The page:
By: Shannon Ralph
I always thought having twins would be a wonderfully exciting adventure. Even before seeing their two little heartbeats on the monitor, I somehow “knew” that I would have twins. Prior to getting pregnant, I had this inexplicable feeling that I would end up with two babies. Of course, I didn’t share this knowledge with Ruanita, as I am guessing that would not have gone over well. I, however, thought twins would be a complete and absolute joy. In many ways, they have been a joy. Aside from the mind-numbing sleep deprivation, double diaper duty, the outrageously expensive preemie formula, and the fun of hearing toddler tantrums in stereo, they have been great. I cannot imagine my life without either of them. I wouldn’t want to live in a world without Nicky’s sweet peculiar little quirks or Sophie’s sass and attitude.
One thing I did not bargain for, however, is what I call the “third child phenomenon”. Prior to Sophie and Nicholas coming along, I was always told that twins are wonderful because they have a built-in playmate for life. I imagine that would be true if a person only had twins. I have a third child, however, which totally destroys any and all chance of harmonious play. A third child introduces conflict to the utopian twin camaraderie. Two children play wonderfully together. Three children do not. Children naturally pair up. And one child always gets left out.
In my house, the left out child is often Nicholas, but it does rotate occasionally. Though I hate to see little Nicky being left out, he can usually entertain himself by coloring or doing puzzles. He excels at independent play. However, I cringe at the thought of Lucas or Sophie being the left-out-child. Those are the days that could lead an otherwise well-adjusted woman to take up the crack pipe.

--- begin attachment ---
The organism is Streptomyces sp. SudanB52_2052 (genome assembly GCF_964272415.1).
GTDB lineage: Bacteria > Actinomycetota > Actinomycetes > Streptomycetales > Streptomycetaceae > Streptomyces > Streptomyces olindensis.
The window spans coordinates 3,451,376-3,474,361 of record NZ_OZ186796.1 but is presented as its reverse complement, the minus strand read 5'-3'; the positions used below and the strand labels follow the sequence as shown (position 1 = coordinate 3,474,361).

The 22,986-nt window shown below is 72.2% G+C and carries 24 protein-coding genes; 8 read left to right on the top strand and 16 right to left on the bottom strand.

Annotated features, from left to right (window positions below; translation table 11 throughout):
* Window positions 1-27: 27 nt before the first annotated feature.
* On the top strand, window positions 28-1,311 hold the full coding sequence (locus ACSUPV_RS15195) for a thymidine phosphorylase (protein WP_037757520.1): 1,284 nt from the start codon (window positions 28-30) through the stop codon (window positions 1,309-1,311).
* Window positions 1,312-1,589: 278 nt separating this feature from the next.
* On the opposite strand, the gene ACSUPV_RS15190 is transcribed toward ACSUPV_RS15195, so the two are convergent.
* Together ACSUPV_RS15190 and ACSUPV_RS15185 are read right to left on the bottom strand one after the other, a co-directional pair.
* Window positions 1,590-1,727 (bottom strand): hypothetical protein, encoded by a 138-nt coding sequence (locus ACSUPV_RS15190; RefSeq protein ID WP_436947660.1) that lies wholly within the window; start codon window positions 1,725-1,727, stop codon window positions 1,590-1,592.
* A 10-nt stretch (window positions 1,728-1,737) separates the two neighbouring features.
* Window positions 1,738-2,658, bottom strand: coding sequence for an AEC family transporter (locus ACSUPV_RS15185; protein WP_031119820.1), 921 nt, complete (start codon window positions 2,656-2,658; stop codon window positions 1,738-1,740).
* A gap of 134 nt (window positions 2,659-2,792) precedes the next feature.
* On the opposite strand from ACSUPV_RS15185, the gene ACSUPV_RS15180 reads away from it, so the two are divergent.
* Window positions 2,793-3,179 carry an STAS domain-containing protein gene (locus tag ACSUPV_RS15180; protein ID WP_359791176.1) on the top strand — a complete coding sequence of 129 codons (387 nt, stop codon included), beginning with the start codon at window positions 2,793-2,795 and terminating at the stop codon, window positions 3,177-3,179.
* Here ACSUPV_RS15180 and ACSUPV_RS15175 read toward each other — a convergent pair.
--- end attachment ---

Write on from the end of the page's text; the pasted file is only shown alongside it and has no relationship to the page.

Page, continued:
Lucas and Sophie seem to be incapable of independent play. Rather than finding things to entertain themselves, they usually end up begging me to play with them. Sophie, in particular, is offended to her very core when she is left out of the boys’ games. She will follow me from room to room, loudly lamenting the utter unfairness of the situation. She will attach herself to my hip with a super-glue-like bond. There is no shaking her. I swear that she is trying to reinsert herself into the orifice from whence she came. That portal is closed for business, girlie!
I’ve tried getting involved by forcing the other children to play with the “reject” child. This just causes additional tension and turmoil. The reject child then becomes the target of his or her siblings’ anger at mommy for intruding on their game. It is better to let them work it out themselves. Unfortunately, nine times out of ten, I end up having to play with the excluded child. Oh, how I hate playing Lego Bionicles! And princess tea parties are only moderately more bearable.
For those of you still in the midst of creating your families, I have a bit of advice: Have your children in even numbers. Odd numbers only create conflict. And absolutely avoid prime numbers at all costs. I think the only way to resolve my own dilemma –the only option for avoiding a lifetime of shuddersome princess tea parties –is to have a fourth child. You know, to even up the teams a bit. Ruanita, however, is strangely opposed to having a fourth child for this sole purpose. As a matter of fact, any time I have even hinted at a maternal longing for a fourth child, she has responded with a firm and resounding “Hell no!” Considering that she wanted one child, reluctantly agreed to two, and ended up with three, I can see where she is coming from. So I am left with three bickering babes. Three combative cubs.
Two’s company. Three’s definitely a crowd.
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Originally published on The Seattle Lesbian
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